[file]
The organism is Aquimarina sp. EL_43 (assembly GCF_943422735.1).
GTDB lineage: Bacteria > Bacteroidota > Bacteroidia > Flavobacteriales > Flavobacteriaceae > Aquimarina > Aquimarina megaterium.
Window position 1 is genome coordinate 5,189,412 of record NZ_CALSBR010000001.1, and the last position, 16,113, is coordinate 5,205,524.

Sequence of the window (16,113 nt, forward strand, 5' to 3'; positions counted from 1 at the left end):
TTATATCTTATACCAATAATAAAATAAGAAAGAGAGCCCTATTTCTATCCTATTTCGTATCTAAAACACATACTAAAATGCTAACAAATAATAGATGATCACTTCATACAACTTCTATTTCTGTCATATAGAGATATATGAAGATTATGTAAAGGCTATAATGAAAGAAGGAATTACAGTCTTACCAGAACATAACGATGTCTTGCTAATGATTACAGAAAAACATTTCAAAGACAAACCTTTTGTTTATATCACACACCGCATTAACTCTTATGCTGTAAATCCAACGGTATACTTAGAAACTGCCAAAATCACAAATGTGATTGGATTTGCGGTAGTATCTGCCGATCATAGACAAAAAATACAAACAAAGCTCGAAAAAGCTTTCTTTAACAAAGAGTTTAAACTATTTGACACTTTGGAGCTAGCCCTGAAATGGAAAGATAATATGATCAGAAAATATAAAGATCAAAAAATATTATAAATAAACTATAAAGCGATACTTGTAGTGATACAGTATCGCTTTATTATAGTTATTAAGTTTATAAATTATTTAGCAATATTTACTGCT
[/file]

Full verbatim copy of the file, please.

The organism is Aquimarina sp. EL_43 (assembly GCF_943422735.1).
GTDB lineage: Bacteria > Bacteroidota > Bacteroidia > Flavobacteriales > Flavobacteriaceae > Aquimarina > Aquimarina megaterium.
Window position 1 is genome coordinate 5,189,412 of record NZ_CALSBR010000001.1, and the last position, 16,113, is coordinate 5,205,524.

Sequence of the window (16,113 nt, forward strand, 5' to 3'; positions counted from 1 at the left end):
TTATATCTTATACCAATAATAAAATAAGAAAGAGAGCCCTATTTCTATCCTATTTCGTATCTAAAACACATACTAAAATGCTAACAAATAATAGATGATCACTTCATACAACTTCTATTTCTGTCATATAGAGATATATGAAGATTATGTAAAGGCTATAATGAAAGAAGGAATTACAGTCTTACCAGAACATAACGATGTCTTGCTAATGATTACAGAAAAACATTTCAAAGACAAACCTTTTGTTTATATCACACACCGCATTAACTCTTATGCTGTAAATCCAACGGTATACTTAGAAACTGCCAAAATCACAAATGTGATTGGATTTGCGGTAGTATCTGCCGATCATAGACAAAAAATACAAACAAAGCTCGAAAAAGCTTTCTTTAACAAAGAGTTTAAACTATTTGACACTTTGGAGCTAGCCCTGAAATGGAAAGATAATATGATCAGAAAATATAAAGATCAAAAAATATTATAAATAAACTATAAAGCGATACTTGTAGTGATACAGTATCGCTTTATTATAGTTATTAAGTTTATAAATTATTTAGCAATATTTACTGCT